Sugg. Retail: $4695 US per pair
Size: 42″H x 8″W x 13″D
Distributor: Bryston Ltd., PO Box 2170
677 Neal Drive, Peterborough,
Ont. K9J 7Y4 (705) 742-5325
(Reprinted from the Winter/Spring 2004 Audio Ideas Guide)
A company best known for its pro monitors, PMC (short for Professional Monitor Company) has been more recently seriously addressing the consumer market. The OB1 is the latest model in this evolution, a 3-way floorstanding design using a transmission line for bass loading with an effective length of 3.3 metres (11 feet). The drivers, according to the literature, are a low-frequency driver that is “doped [paper] with cast alloy chassis”, a “doped, 75mm fabric soft dome” midrange, and a “27mm, silk soft dome, ferrofluid cooled” tweeter. “The bespoke drive units utilised in the OB1 have shown their credentials in both professional and Hi-Fi circles”, according to the brochure. The phrasing makes it clear that this is a British product, Bryston distributing PMC in North America, while PMC handles Bryston in Britain and Europe.
Another interesting thing about the OB1 is that it is configured for tri-wiring or tri-amping, the first such speaker in our experience since the Energy Veritas v1.8. For listening tests I used a tri-wire cable specially made up for AIG by AudioQuest consisting of 8-foot lengths of Granite for woofers and midrange, with CV-4 for the tweeter, all connected together at the source end. One thing I like about this and other AudioQuest cables is the spring-like banana connectors that fit securely and offer high contact area.
It’s an unusually attractive speaker that comes in four finishes: Cherry, Black Ash, Oak, and Rosewood. The cabinet is “constructed using CNC precision-machined panels of Medite(TM), which are veneered both inside and out, producing a perfectly matched pair as well as a stable structure. The acoustically treated internal labyrinth braces every panel eradicating the effects of cabinet flex and colouration.”
Proven professional drive units and solid construction should add up to a good speaker, but even that is an understatement with a speaker of this calibre. It is, put simply, one of the best reproducers I’ve encountered in years. That has to start with good measurements, and in our new simplified format, the OB1 can be seen to have very smooth performance at 0 and 15 degrees (virtually identical), with a minor rolloff as frequency increases at 30 degrees, and still very smooth and controlled response at 60 degrees off axis.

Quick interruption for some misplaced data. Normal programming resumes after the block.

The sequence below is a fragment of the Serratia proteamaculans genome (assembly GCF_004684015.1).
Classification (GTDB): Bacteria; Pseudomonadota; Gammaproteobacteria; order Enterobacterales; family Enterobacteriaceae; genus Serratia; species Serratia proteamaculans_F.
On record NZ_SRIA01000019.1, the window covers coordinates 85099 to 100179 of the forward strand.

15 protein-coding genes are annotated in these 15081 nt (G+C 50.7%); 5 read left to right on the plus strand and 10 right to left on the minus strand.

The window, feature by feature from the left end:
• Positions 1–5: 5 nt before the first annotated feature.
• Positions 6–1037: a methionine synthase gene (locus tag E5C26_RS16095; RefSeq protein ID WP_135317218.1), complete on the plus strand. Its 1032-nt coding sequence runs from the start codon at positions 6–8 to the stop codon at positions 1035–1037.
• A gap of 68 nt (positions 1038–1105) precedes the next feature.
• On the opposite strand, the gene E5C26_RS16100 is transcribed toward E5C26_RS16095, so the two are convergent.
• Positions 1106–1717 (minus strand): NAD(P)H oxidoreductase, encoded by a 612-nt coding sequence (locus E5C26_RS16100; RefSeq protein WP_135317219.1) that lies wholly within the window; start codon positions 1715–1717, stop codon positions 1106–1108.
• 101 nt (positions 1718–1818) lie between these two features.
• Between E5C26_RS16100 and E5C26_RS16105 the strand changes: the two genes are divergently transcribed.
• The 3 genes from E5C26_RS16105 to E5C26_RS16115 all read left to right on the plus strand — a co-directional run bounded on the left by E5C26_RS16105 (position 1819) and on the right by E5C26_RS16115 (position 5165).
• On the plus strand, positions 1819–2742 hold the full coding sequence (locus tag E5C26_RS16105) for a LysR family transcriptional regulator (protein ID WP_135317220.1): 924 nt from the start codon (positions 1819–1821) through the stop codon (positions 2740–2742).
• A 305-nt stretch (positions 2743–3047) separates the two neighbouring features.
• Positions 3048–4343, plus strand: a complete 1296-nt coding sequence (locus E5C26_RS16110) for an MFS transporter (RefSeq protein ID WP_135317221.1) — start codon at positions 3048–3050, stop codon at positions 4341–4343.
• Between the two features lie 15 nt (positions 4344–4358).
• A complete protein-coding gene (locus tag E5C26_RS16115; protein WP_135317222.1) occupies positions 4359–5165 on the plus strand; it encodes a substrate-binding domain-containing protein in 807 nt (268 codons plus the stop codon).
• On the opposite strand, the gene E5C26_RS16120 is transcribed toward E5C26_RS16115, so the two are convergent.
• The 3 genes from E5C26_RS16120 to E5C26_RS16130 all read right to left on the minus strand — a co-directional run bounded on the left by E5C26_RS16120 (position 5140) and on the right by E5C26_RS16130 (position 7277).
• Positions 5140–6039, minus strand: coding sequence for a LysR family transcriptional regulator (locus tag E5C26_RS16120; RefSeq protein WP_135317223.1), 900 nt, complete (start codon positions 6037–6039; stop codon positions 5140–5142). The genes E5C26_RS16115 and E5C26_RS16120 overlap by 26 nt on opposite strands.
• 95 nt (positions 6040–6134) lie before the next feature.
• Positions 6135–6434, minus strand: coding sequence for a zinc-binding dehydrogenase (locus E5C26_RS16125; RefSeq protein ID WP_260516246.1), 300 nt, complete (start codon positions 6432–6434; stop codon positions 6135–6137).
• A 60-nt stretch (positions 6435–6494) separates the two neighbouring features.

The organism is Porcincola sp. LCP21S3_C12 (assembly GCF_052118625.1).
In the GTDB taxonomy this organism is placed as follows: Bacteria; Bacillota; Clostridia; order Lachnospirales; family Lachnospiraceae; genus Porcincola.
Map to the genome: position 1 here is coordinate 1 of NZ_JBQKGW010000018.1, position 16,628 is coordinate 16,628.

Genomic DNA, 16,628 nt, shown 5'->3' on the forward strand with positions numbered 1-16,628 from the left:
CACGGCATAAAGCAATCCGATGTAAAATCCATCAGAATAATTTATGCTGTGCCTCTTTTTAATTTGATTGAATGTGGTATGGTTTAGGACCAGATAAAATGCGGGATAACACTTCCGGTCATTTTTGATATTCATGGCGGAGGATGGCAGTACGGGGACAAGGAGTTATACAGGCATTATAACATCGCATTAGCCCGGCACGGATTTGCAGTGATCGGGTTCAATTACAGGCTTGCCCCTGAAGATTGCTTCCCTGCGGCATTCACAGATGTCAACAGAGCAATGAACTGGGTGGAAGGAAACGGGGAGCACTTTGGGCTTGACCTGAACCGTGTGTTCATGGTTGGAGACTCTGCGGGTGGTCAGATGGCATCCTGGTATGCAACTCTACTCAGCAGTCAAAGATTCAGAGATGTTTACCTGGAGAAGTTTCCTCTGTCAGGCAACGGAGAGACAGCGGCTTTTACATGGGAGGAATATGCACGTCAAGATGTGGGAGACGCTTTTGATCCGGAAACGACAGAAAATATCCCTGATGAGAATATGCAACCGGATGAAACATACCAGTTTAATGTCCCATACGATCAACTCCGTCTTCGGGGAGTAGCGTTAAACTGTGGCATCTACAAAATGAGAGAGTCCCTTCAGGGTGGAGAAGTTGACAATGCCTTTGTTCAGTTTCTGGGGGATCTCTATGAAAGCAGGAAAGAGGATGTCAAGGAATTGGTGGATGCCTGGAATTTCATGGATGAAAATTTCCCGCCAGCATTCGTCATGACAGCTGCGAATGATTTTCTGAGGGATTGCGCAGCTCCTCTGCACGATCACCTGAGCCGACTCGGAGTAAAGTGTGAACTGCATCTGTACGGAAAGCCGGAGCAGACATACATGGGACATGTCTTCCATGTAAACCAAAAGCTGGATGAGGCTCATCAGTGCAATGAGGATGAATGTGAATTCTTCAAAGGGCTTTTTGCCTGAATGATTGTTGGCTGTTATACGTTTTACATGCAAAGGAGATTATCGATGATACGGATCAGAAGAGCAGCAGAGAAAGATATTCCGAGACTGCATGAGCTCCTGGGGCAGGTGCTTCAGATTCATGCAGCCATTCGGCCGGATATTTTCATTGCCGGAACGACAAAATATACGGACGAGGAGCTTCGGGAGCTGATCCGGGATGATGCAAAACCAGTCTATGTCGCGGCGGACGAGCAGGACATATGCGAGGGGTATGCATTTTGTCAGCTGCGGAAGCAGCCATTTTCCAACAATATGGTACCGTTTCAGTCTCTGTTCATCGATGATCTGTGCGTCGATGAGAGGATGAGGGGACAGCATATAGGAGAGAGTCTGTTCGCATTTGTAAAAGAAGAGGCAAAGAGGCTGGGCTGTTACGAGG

The sum of these measurements, the Summed Axial Response (SAR) is seen at top, an it merely underlines the smooth, extended response; note how the deepest bass shelves between 30 and 20 Hz, ensuring true bottom heft. The speaker is +/-2 dB or better over most of the frequency range, with a gentle rolloff in the deepest bass characteristic of transmission lines; reflex ported speakers tend to roll off more steeply. Transmission lines are preferable because their bass is very fast and tight due to the way air is pushed through the line to the port, which is at the bottom front of the enclosure. The very existence of the transmission line “labyrinth” inside the cabinet ensures very high bracing and a very acoustically inert cabinet, as noted above.
Looking at the exceptional impedance and electrical phase curves we see a slight rise at the upper crossover point between 3 and 4 kHz, with a nominal impedance of 10 ohms, and a low of 7 ohms at 100 Hz. It rises to about 18 ohms in the bass near 50 Hz.
The phase curve just below is one of the most linear I’ve ever seen in a speaker, a flat perfect line from 200 to 5000 Hz, with a deviation of less than 10 degrees in the upper treble. This has to be one of the best crossover designs I’ve seen, smooth in frequency and accurate in phase.
This may account for the extremely good imaging both in terms of width and depth, and the clarity and detail I heard in listening. Bass seemed a bit dry, but was well extended, down only 7 dB at 20 Hz; because of the front port, the OB1s can be situated quite close to walls and corners for deep bass reinforcement without much worry about mid-bass bloat.
There’s a lot to be said about 3-way designs that use midrange domes, with their almost peerless dispersion and power handling. That’s what seduced me about the Veritas, and it’s here in spades with this PMC speaker. The OB1 will play very loud without midrange compression, and this, combined with the effortless, extended bass, makes for a fatigue-free listening experience.
I thought they were just the slightest bit bright between 6 and 10 kHz, but that’s the only criticism I could make of these speakers, and even this would be ameliorated in a large room with, say, a 12-foot listening distance rather than our 8-foot one. It’s definitely a big room speaker, and quite a modestly sized one at that. Over the past few years PMC has learned how to get professional speaker performance out of reasonably sized cabinets, and it’s the consumer who benefits. I suspect that quite a few studio mixing rooms working in up to 7 channels might also appreciate this new model.
My listening notes call the OB1 “one of the most natural and lifelike reproducers I’ve heard in years”, and this also comes from phase, as well as frequency accuracy. Phase is time, and if the musical events are happening in their proper order, detail, dynamics, and image width and depth will pop into proper relationships, and this is what is happening here. In the PMC OB1 it all adds up to a speaker system that really does it all.